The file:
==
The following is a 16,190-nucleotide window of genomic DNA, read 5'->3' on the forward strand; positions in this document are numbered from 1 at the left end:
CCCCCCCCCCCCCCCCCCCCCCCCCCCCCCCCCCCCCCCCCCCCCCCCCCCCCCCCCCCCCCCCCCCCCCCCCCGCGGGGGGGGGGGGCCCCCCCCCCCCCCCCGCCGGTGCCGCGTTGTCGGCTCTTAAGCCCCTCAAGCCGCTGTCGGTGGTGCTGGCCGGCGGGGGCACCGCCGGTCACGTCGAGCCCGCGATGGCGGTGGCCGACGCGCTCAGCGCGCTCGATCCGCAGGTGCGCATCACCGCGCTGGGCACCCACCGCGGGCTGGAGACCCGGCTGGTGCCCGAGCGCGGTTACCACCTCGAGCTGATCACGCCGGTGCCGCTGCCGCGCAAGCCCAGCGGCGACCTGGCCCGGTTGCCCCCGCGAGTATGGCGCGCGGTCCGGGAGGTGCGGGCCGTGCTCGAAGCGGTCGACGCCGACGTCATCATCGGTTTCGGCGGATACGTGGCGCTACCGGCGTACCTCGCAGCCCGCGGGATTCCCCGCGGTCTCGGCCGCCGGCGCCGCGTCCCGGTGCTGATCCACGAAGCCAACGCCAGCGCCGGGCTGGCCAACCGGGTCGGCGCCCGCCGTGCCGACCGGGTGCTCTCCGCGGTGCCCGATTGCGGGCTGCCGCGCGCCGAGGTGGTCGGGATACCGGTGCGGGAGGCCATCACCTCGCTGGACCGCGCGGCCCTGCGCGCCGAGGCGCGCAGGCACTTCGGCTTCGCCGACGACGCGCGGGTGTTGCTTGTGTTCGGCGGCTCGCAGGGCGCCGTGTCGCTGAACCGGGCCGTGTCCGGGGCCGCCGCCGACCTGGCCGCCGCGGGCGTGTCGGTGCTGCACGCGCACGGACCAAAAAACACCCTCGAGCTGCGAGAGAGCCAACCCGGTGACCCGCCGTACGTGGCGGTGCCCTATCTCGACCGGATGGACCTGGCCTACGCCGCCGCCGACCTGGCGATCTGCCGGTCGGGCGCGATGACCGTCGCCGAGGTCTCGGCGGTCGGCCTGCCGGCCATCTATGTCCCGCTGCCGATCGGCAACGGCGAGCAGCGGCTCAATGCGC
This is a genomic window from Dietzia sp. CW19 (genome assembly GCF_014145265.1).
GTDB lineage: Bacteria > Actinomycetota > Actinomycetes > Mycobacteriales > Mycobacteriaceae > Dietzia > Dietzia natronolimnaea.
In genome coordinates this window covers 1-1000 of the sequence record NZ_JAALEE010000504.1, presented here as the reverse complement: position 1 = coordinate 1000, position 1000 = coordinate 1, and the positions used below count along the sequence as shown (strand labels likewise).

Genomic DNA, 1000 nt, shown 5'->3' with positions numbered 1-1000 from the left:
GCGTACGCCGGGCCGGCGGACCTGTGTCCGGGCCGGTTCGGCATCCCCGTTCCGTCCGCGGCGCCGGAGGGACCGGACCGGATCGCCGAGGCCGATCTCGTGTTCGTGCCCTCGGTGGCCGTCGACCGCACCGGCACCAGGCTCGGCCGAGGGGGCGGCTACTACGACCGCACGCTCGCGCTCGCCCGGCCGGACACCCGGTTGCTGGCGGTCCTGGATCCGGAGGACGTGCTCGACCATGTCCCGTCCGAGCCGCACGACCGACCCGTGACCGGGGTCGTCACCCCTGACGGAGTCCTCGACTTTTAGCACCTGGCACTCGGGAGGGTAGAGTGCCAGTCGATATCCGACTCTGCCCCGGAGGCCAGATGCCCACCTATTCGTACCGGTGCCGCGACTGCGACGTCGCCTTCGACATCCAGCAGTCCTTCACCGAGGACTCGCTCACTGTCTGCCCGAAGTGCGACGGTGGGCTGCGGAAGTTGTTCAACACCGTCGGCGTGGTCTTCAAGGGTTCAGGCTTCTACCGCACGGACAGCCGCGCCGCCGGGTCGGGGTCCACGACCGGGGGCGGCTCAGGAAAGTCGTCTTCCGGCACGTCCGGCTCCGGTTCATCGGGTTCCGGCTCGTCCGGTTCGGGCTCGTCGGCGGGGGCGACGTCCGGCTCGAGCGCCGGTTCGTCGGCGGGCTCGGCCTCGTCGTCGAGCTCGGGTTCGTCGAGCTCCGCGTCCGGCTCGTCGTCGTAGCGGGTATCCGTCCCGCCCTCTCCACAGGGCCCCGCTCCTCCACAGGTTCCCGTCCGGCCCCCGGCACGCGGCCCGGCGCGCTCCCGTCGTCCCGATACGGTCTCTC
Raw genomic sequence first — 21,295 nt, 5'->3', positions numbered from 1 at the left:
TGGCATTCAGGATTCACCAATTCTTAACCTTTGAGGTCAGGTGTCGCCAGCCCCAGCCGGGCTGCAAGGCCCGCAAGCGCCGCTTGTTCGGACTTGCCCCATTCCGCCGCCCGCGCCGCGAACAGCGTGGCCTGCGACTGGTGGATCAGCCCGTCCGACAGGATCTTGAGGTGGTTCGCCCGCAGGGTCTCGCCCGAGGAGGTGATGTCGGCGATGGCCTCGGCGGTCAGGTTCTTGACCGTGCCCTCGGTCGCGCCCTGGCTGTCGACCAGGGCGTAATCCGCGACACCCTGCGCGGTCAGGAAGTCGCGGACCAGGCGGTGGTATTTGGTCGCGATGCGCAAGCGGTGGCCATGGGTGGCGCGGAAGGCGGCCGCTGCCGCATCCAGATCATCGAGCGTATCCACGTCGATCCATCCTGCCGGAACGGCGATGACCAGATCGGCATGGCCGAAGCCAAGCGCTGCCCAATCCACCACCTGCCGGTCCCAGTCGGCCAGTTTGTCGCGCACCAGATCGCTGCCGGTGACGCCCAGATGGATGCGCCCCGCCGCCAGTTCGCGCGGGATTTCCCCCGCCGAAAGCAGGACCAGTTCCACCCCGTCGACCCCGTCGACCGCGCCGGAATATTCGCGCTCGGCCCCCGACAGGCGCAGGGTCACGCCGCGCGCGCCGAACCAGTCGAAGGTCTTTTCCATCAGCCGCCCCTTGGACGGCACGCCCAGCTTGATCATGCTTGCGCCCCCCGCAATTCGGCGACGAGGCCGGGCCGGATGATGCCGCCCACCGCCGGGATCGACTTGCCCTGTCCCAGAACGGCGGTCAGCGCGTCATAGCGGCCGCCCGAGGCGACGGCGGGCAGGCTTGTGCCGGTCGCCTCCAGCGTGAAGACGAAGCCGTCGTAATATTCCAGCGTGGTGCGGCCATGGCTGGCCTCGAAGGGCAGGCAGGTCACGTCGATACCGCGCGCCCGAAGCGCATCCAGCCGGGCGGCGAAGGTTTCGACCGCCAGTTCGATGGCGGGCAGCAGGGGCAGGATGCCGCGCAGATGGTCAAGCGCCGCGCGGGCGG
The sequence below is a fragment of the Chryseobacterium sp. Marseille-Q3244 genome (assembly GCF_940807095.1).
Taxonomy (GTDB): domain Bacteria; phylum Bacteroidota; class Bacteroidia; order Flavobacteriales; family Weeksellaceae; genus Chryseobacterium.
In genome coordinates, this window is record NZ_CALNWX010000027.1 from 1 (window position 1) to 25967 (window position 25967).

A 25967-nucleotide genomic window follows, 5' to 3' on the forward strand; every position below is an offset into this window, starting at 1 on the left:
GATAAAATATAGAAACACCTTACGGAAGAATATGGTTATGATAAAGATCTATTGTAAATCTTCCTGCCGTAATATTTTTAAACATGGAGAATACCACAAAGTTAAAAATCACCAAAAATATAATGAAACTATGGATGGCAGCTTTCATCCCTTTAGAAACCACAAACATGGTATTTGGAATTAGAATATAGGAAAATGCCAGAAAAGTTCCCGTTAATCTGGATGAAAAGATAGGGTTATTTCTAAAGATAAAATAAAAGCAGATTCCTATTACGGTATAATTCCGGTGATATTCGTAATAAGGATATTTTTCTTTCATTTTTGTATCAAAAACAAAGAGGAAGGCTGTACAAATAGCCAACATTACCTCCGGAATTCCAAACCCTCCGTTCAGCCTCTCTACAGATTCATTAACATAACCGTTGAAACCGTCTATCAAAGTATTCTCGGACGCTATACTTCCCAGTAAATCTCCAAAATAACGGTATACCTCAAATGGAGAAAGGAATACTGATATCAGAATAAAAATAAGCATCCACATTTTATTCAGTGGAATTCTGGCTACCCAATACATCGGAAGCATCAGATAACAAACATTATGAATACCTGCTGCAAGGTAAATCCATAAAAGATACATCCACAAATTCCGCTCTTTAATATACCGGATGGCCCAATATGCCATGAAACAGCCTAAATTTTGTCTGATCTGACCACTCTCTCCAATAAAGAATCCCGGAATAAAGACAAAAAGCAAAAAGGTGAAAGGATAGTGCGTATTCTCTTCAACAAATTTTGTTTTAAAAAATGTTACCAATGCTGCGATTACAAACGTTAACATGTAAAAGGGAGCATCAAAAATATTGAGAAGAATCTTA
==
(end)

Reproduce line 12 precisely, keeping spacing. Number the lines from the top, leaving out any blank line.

In genome coordinates, this window is record NZ_CALNWX010000027.1 from 1 (window position 1) to 25967 (window position 25967).